Like the other boys, Martin felt shame and confusion: Had he wanted it? Had he been excited? Why hadn’t he spoken up? What was wrong with him?
Like the other boys, Martin tried to put it out of his head. And like so many other boys, Martin continued to cycle through the criminal justice system as an adult.
Unlike others, Martin has been able to speak out about his experiences. For many others, even with a pending lawsuit and criminal investigation, they still cannot name what happened or bring themselves to remember.
Over the jail phone, Martin tells me:
We were only young. A lot of people didn’t have substance abuse issues at the time when they first went in. But a lot of people developed these issues as coping mechanisms to forget some of the things that actually happened to them while they were incarcerated and were supposed to be under the care of these people who were predators.
Martin isn’t even the only man on his range (prison block) who was abused. But, he says, many still struggle with speaking about the abuse.
When it comes down to it, not a lot of people are going to be as vocal as I am. People don’t want to have to talk to the police about it, they don’t want to go to court about it, they don’t want to deal with that side of it. So a lot of people may not qualify for counselling because they don’t want to tell their story. It stirs up stuff that they don’t want to think about.
Martin says that for for years, victims weren’t even aware that their abuser was still alive.
“There was a rumour that he killed himself,” Martin tells me. Martin isn’t surprised that it has taken so long for an investigation; as he says, the people in power hold all the cards, and the victims, now seen as criminals, have no power at all. Who would even believe them?
Even if they convict, I just want to see what’s going to happen. I’m just surprised he’s alive. Everybody thought he was dead.
I just want to see how it plays out. There’s a long history of white males that are supposed to be upstanding members of society that are predators and are only getting a slap on the wrist. Things are changing a little bit now — but it seems to depend on who they know and who they are. If they know somebody and they are somebody then it isn’t the same. They’re not treated the same as us.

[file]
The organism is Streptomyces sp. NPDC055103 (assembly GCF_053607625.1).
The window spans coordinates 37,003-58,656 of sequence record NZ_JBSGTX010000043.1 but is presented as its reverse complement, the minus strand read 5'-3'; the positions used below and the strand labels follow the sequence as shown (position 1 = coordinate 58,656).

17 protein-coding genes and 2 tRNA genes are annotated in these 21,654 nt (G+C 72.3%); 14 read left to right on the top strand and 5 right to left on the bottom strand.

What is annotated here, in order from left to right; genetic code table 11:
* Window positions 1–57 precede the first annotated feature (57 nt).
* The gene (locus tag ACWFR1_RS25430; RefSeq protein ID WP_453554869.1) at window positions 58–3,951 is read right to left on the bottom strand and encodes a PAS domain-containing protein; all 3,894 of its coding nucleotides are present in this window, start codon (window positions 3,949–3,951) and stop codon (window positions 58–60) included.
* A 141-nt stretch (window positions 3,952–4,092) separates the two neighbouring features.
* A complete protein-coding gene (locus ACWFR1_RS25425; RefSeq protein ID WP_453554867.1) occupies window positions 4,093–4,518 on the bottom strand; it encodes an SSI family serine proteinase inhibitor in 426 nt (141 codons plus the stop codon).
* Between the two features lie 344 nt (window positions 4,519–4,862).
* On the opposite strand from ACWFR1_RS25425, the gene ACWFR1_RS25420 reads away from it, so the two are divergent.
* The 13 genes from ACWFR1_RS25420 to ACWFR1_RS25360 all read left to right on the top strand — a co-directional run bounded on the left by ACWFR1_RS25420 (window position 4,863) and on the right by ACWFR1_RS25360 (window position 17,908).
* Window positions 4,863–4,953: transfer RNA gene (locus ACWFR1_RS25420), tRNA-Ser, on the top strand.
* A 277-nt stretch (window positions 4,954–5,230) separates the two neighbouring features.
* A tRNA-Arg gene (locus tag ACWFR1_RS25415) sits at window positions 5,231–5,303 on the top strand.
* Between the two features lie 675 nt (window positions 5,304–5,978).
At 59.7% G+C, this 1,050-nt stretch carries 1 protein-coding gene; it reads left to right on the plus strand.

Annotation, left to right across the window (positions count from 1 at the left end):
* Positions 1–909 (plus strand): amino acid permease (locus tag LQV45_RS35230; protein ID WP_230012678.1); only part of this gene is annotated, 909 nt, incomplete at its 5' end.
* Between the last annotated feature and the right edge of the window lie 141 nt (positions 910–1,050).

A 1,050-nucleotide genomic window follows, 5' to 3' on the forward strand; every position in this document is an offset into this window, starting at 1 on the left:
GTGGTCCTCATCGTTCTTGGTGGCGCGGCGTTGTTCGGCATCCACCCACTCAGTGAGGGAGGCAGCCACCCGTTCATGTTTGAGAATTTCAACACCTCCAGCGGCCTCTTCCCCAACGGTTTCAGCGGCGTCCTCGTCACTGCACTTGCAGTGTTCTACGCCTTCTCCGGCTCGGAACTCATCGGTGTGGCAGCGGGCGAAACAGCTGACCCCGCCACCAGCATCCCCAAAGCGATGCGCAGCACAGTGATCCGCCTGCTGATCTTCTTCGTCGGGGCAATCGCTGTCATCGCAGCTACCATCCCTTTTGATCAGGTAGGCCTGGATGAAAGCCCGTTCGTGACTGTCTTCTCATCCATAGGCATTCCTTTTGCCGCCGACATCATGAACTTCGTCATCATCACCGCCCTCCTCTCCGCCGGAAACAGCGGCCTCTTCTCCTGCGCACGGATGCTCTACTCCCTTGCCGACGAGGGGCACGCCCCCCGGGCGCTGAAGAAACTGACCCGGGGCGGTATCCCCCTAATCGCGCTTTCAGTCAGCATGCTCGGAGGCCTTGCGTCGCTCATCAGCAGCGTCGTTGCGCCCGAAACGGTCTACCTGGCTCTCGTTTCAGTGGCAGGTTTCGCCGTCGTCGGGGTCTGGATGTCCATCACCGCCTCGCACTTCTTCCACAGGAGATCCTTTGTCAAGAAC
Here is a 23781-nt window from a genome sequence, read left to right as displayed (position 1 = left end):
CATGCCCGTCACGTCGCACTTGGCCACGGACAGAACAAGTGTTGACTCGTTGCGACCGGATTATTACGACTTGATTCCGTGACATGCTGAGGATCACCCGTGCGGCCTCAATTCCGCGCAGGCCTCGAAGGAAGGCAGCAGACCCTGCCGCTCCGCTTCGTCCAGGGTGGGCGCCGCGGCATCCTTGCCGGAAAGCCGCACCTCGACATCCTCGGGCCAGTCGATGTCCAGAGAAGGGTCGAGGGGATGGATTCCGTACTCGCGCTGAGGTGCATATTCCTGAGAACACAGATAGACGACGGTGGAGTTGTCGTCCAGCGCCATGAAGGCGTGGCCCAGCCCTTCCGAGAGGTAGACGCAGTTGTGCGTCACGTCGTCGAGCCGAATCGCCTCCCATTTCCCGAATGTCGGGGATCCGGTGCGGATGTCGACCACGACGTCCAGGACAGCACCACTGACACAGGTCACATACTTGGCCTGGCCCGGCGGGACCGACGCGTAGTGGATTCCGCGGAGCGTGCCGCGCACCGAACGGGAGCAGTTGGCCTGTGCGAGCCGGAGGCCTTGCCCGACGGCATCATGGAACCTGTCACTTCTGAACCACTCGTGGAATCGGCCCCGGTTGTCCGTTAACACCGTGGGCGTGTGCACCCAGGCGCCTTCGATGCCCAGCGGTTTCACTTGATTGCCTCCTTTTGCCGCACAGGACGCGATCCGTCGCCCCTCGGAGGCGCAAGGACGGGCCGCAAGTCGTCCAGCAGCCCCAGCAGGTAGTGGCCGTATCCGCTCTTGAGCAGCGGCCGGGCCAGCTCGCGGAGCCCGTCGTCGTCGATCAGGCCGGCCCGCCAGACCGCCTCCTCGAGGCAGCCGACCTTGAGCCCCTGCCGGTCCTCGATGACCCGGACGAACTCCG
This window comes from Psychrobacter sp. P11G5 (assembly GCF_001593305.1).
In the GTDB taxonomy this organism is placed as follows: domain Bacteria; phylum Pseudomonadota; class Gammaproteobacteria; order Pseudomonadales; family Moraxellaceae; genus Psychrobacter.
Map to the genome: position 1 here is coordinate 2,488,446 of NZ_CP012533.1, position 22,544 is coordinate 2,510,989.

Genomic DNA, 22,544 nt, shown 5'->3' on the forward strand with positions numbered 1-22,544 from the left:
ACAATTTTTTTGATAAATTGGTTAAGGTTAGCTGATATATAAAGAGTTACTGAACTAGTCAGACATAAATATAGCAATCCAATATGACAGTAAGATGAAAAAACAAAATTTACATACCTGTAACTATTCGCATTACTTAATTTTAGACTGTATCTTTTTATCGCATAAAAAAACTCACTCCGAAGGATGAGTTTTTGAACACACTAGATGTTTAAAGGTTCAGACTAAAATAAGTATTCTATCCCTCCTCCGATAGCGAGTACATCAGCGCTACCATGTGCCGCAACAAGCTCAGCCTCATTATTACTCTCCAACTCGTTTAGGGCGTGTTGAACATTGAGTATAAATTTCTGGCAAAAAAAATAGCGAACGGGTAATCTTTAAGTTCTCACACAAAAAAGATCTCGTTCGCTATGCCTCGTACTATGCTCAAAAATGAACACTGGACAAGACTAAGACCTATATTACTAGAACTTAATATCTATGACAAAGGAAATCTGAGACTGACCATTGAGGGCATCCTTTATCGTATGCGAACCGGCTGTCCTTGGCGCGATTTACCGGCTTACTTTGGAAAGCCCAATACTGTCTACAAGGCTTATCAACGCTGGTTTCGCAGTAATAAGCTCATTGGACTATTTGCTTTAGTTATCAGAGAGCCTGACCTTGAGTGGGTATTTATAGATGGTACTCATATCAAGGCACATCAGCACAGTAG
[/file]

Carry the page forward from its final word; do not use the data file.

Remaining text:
Martin spoke with the RCMP when they came to the jail to interview him.
That was hard. Imagine sitting in a room in the place you are incarcerated, speaking to the police who have spent your entire life surveilling, arresting, and charging you. After the interview, Martin was asked if he would like counselling. He agreed, and a couple of weeks later he was informed that $2,000 was available for him from Victim Services.
But how is he supposed to get counselling? There is, he says, only one psychiatrist at the jail, and mainly all the psychiatrist does is prescribe medication. With COVID, programs were cut, but even before that mental health treatment is not readily available. And there is no culturally appropriate option for African Nova Scotian men. Martin says this is part of a broader neglect of people who are incarcerated:
Just because we’re in here, we’re incarcerated, doesn’t mean that society should forget about us. It doesn’t mean that we’re not suffering from things, too. A lot of programs and a lot of things have been cut due to COVID, but even before that there weren’t a lot of safeguards or anything to help anybody in this kind of situation. So something needs to be done to make sure that the people who need mental health who don’t necessarily fit the criteria to be over on the forensics side can still get the care they need while incarcerated.
It’s one thing to have the funding for the help, but it’s another thing to actually get it based on all the restrictions. This is like a super max anyway, and then there’s COVID, which gives them even more excuse to keep us locked down.
Martin knows he needs help. He can see how his experiences as a child led to where he is today. And after he talked to the police, he knew he was in a bad place and needed to be able to speak with somebody. But so far, there is nobody.
So Martin called me. Not so that I would write an article, not even to complain; Martin just wanted to have somebody to help him get the pain out of his head.
And even that call, like all calls from jail, was recorded and monitored. Even then, he had no guarantee of privacy or space to deal with what he went through.
And while he sits in jail with no one to listen, and nobody to help him heal, the justice system continues to move against him. He can’t help but notice the difference.
The people that were holding us accountable when we were youth aren’t being accountable. For the people that were in charge of our incarceration, the wheels of justice are moving slow when they have to take accountability for their actions.
And how do you really hold somebody accountable for taking your childhood?